More capacity has been added so far this year in the US (8.6GW, compared with 3.5GW); Europe (8.2GW, compared with 5.7GW last year); and Latin America (1.3GW, compared with 224MW). Small increases have been observed in the Middle East, but the Asia-Pacific region increment is smaller - 12.6GW, compared with 14.8GW last year. It should be noted that some authorities are reporting significantly higher installed capacity for China, which is probably explained by completed machines awaiting grid connection that are included in other sources' figures but excluded from ours.
The star performers so far this year include the UK, where 2.1MW has been added - 35% growth; and Poland with 573MW (also 35%). Sweden has been a strong performer too, with 557MW added, or 19% growth.
At the top of the league, however, are China and the US, with 10.2GW and 8.6GW added, respectively. There are signs that the long-awaited surge in Latin American wind is coming to fruition, with 1.3GW added this year, or 51%. All these countries have beaten the overall world increase of 14%.
Although quarterly additions are not a particularly reliable indicator because the reporting periods are not all the same, they have ranged, globally, between 9-12GW so far this year, which suggests that the capacity at the end of the year is likely to be at least 260GW and possibly more.
The outlook for the future is, however, more difficult to predict, as there are uncertainties in at least three major markets: the US, the UK and China.
The re-election of US President Barack Obama improved prospects for continuation of the US federal production tax credit but did not guarantee it. If an extension is not agreed, expiry takes effect on 31 December 2012, and the American Wind Energy Association has predicted that there will be substantial job losses. There is already a slowdown in activities related to new developments.
In the UK, the uncertainties centre around the electricity market reform package being put together by the government. This envisages contracts for difference for non-carbon electricity generation sources, including nuclear. However, the exact form that these contracts will take and how prices will be set is still unclear - and the wind industry is waiting for other details too.
The prospects for onshore wind in the UK are also uncertain, after ambiguous remarks by one of the energy ministers, who suggested no more installations were needed, although a more senior minister later denied that there was any change in policy.
In China, problems are partly to do with much-needed transmission links to deliver wind power from wind-rich regions to population centres, and partly with overcapacity in the wind turbine market. Although this is leading to lower unit prices in the short-term, it could be counter-productive in the longer term - especially if the market overreacts, leading to supply shortages.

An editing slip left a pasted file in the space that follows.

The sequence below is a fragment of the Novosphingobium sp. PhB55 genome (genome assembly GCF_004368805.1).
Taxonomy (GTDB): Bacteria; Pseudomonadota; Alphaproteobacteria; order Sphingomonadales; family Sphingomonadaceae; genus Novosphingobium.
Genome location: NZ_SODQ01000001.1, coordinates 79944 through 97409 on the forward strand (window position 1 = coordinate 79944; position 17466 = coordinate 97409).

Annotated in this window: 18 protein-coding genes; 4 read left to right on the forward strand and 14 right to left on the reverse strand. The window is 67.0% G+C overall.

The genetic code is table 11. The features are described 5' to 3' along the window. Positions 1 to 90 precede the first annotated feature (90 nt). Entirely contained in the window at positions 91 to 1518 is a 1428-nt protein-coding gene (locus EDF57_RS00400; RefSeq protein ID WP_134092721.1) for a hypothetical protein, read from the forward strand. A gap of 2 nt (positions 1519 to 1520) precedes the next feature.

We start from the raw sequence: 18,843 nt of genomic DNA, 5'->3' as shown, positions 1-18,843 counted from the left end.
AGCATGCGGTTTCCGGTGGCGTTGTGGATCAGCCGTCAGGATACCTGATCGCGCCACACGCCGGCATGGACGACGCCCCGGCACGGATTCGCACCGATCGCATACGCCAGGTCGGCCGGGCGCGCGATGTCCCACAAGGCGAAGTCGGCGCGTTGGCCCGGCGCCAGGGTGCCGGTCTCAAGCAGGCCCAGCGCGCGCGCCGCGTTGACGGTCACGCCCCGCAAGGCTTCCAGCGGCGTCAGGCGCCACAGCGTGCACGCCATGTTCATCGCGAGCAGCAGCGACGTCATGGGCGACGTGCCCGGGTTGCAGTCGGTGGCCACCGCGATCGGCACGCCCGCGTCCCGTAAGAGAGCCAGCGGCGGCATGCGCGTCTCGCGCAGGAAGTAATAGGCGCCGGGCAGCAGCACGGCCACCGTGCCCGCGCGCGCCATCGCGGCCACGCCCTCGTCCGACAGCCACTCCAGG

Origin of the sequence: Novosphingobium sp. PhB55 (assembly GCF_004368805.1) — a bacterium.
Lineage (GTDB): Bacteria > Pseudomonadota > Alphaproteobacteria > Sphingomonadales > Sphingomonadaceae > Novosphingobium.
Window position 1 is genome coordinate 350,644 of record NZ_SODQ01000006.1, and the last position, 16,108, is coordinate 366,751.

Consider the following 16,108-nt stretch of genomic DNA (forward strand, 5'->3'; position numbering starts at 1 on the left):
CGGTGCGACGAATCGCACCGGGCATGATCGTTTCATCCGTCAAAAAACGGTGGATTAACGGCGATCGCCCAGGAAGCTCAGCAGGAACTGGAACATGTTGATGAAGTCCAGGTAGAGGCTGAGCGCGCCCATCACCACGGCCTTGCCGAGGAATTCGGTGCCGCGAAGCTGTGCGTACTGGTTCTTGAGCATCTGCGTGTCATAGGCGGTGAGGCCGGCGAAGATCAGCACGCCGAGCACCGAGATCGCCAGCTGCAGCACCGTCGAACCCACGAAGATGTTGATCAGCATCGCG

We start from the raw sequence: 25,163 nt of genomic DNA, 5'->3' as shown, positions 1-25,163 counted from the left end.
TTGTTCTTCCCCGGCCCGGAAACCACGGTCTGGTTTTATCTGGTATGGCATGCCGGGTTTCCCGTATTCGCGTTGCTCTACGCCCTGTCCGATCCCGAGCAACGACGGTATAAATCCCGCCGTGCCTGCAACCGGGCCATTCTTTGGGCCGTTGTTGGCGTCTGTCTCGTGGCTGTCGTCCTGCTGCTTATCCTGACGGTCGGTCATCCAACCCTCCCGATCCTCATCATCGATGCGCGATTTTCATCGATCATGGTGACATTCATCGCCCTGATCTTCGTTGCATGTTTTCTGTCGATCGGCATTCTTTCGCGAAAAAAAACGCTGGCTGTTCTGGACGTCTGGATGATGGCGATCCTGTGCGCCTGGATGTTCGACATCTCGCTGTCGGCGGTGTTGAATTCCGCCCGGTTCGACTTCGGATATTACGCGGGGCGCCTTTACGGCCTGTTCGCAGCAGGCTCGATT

News from manufacturers is mixed. Vestas is seeking to sell a stake of up to 20% and will reduce staff levels by 3,000, on top of reductions previously announced. Gamesa has announced a 17% fall in turbine sales for the first three quarters of the year compared with the previous year. The Spanish turbine manufacturer also plans to cut its workforce by 20% in the period 2013-15.
European wind turbine manufacturers are facing strong competition from the Chinese market, and so prices appear to be easing slightly. Wind now faces formidable competition from gas in the US, although gas prices have firmed up a bit since the summer. The low prices in the US are largely due to continuing exploitation of shale gas, but it still seems unlikely that there will be many significant developments in Europe. European gas prices are now roughly three times those in America, meaning the competitive position of wind is stronger in Europe.
Wind now seems unlikely to face competition from gas-fired generation fitted with carbon capture and storage (CSS), with respected utilities analyst Peter Atherton writing in the UK's Daily Telegraph newspaper: "Few people now believe that CCS will become available at an affordable cost in the required timescale" - that is, the early 2020s. Meanwhile, there is still no clarity from the UK market over the price of nuclear electricity, mainly due to the complexities of the electricity market reform programme. As Windpower Monthly goes to press, it seems unlikely that prices for nuclear or renewable electricity will be established before the New Year, so the wind sector enters 2013 with a complex playing field ahead.
The quarterly Windicator is an indicator of the state of play. Changes in the table can be corrections received rather than additions or subtractions. We welcome corrections.
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